2019 And the Pig Pug Pagan

5BA59A78-B6B3-4C46-BEE0-B510F72BD4A2It’s been a long, dark year. But I see a brand new light beckoning at the end of long tunnel full of monsters and fears.  Without the valiant efforts of my pug, I might have fallen to despair. My daughter started calling Frankie my Pig Pug Pagan for reasons I can’t understand. But she became the guardian of my life and soul more so this year than in her first three years at my side.

Life threw a few curve balls, opened some doors, slammed others shut, and in all the pain and confusion, my writing improved. I look forward to querying my book in the New Year.

Mothers and Daughters

A644879B-C9C9-4F11-BF3F-3FDE5D82F44DWow, this is one of the most complex relationships, is it not, ladies? I have a difficult relationship with my own mother and a very close relationship with my daughter. All three of us share a challenging trait. We all suffer from severe depression. All of us are survivors of various traumas.  My daughter and I have made great strides in conquering our demons, but both of us will likely be in some kind of therapy for the rest of our lives.

All The Things We Don’t Speak About

While my daughter drives toward a bright future in New York to start 2020, my mother remains in the hospital six weeks after a serious suicide attempt. No one calls it that, but it is what it is. We are not supposed to speak about these things, are we?

My mother faces multiple physical battles and one very large mental one. The doctors had not expected her to survive the complicated surgery in her weakened state. She did. She can’t walk and her heart is badly damaged, making her physical therapy challenging.  There is no dignity in a rotted body, and trying to recover from such self-inflicted harm. It’s the fear of jumping in case you survive that dissuades me in my darkest moments. I can’t quite see the darkness that caused my mom to let go and step off the ledge.

And she is determined to return home, away from the constant vigilance of the nurses and doctors who care for her now. Not to live but to die. Nothing is as awful as trying to save someone from themselves.

For years, my mother self-medicated, drowning out the demons of her own mind in bottles of gin and vodka. She still sees mental illness as shameful and so refuses to engage in any long term therapy. Years ago, after my daughter had been in therapy for six months or so, my mother asked how long I intended to let my teenage daughter use a therapist as a “crutch”. It made me so sad.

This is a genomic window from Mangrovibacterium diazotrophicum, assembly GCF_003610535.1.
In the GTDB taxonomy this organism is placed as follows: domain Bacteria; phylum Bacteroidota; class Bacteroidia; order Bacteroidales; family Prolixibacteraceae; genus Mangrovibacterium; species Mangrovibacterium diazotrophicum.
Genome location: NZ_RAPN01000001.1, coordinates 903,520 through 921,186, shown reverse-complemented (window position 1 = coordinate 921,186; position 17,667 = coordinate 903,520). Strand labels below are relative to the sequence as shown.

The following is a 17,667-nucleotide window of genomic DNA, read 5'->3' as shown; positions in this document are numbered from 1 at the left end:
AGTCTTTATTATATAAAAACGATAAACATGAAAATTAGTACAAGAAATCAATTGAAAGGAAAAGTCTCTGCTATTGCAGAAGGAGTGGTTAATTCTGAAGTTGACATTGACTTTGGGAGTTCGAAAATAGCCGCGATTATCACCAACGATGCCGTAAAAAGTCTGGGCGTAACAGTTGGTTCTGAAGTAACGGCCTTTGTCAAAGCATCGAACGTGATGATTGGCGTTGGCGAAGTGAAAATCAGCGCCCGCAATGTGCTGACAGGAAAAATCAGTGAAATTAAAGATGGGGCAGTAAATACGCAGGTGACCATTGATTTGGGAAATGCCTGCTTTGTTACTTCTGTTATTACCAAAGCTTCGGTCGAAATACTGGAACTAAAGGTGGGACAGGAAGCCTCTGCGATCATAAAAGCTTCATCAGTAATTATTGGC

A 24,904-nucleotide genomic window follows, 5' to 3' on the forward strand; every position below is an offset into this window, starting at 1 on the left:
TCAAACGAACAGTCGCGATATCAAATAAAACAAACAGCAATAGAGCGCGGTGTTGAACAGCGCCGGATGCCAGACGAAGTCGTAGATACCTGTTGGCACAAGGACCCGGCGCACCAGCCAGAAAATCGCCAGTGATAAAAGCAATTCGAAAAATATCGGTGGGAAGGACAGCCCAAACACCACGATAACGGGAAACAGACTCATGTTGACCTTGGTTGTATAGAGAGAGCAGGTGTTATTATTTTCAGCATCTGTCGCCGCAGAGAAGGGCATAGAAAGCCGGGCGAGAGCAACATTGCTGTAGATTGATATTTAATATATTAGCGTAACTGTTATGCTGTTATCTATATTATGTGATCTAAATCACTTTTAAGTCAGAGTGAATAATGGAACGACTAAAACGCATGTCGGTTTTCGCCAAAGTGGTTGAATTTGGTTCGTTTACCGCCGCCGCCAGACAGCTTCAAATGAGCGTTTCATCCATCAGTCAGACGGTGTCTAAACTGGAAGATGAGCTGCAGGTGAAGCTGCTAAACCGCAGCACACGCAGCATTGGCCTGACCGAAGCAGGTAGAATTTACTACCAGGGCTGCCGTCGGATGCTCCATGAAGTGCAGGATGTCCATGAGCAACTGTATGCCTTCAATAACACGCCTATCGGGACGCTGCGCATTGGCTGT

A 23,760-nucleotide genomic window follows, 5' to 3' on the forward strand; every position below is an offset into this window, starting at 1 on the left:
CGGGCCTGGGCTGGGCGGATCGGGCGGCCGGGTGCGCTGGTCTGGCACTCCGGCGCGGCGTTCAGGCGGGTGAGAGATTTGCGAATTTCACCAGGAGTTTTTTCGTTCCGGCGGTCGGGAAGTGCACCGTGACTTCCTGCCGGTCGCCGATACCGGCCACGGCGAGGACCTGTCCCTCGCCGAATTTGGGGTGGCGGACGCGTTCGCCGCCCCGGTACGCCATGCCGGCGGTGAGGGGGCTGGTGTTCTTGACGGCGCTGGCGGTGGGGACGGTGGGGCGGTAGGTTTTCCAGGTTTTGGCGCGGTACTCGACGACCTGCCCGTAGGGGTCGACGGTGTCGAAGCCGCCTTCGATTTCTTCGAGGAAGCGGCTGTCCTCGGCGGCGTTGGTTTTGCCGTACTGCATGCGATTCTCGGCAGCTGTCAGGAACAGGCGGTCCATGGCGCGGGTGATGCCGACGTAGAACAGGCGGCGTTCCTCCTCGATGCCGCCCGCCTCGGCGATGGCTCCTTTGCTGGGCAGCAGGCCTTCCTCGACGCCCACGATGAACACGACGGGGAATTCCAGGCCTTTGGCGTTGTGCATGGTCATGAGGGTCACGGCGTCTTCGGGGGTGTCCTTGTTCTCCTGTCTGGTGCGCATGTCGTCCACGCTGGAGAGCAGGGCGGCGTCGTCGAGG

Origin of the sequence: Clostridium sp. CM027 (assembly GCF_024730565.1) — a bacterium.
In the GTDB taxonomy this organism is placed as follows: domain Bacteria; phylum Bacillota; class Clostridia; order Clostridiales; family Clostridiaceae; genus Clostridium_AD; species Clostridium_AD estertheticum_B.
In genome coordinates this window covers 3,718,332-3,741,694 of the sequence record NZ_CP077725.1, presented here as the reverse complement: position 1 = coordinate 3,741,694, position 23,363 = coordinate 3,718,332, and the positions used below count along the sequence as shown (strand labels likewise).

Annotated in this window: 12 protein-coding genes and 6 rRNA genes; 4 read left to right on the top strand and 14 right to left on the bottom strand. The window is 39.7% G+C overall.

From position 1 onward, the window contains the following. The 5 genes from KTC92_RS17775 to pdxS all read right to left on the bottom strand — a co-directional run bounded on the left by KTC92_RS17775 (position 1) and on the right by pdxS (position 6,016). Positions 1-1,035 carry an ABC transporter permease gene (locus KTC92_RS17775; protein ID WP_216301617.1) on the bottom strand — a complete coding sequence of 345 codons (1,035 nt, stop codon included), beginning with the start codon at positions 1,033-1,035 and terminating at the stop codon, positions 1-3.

My mother is wrong. Seeing a therapist, seeking out help with a group like AA, joining an online group to talk about issues, taking medication to stem the worst of the despair, is not wrong and it is not a crutch. It is necessary.  And it is nothing to be ashamed of. And for many of us, it is the only way for us to rejoin the dance of life again.

Clinical depression is a monster without a cure. It must be met and dealt with or when life delivers one of its hard knocks (a guarantee – life is hard, sometimes for no reason at all), the monster will devour its host. I wish my mother would find the light before her last breath in this life.

On Christmas Day when we visited, she seemed to be getting so much better. She was sober for the first time I could remember in years, and she seemed determined to return to life. But three days later, she was slipping again. I hope 2020 will see an end to her pain, one way or another. She won’t have much life left, no matter what the doctors do, but I wish she could see the end of her days in the light, and not give over to the horrors of her own mind.

My daughter and I got a lot of help from the book, Lost Connections by Johann Hari last year. It may not be “the answer”, but it does help one feel less lost, and not alone.

In a sick world, it is almost impossible to be fully sane. Reach out for help. Yes, there will always pain in life, but there is joy.  And everyone deserves redemption, happiness, and purpose.

The Beautiful Game

img_0070My demons did a fair bit of throwing themselves against me and pitching fits, trying to tell me that I didn’t matter, that the world would be better without me. I hit back and scattered them to the chaos courtesy of Liverpool FC.

Loving to pull out victories in the last seconds of the game, they kind of mimic my life. Where I think I am defeated, in the last moment, I take another shot on gaol. Yes, a Premier League football team represents the endless light in my darkness.  They end 2019 on a long, freaking winning streak, adding three new trophies to their tally, and improve the most beautiful game there has ever been with such creativity and incredible collaboration. This is one of my many joys.

ChampionsOfEuropeI still watch the magical highlights of the game at Anfield against Barca where Liverpool recovered from a 3-0 loss to advance to the final of Champions League (which they won) with a 4-0 victory.  The crowd singing “You’ll Never Walk Alone” seers my soul with such light. It’s just a game, some say, but for Liverpool, it is more.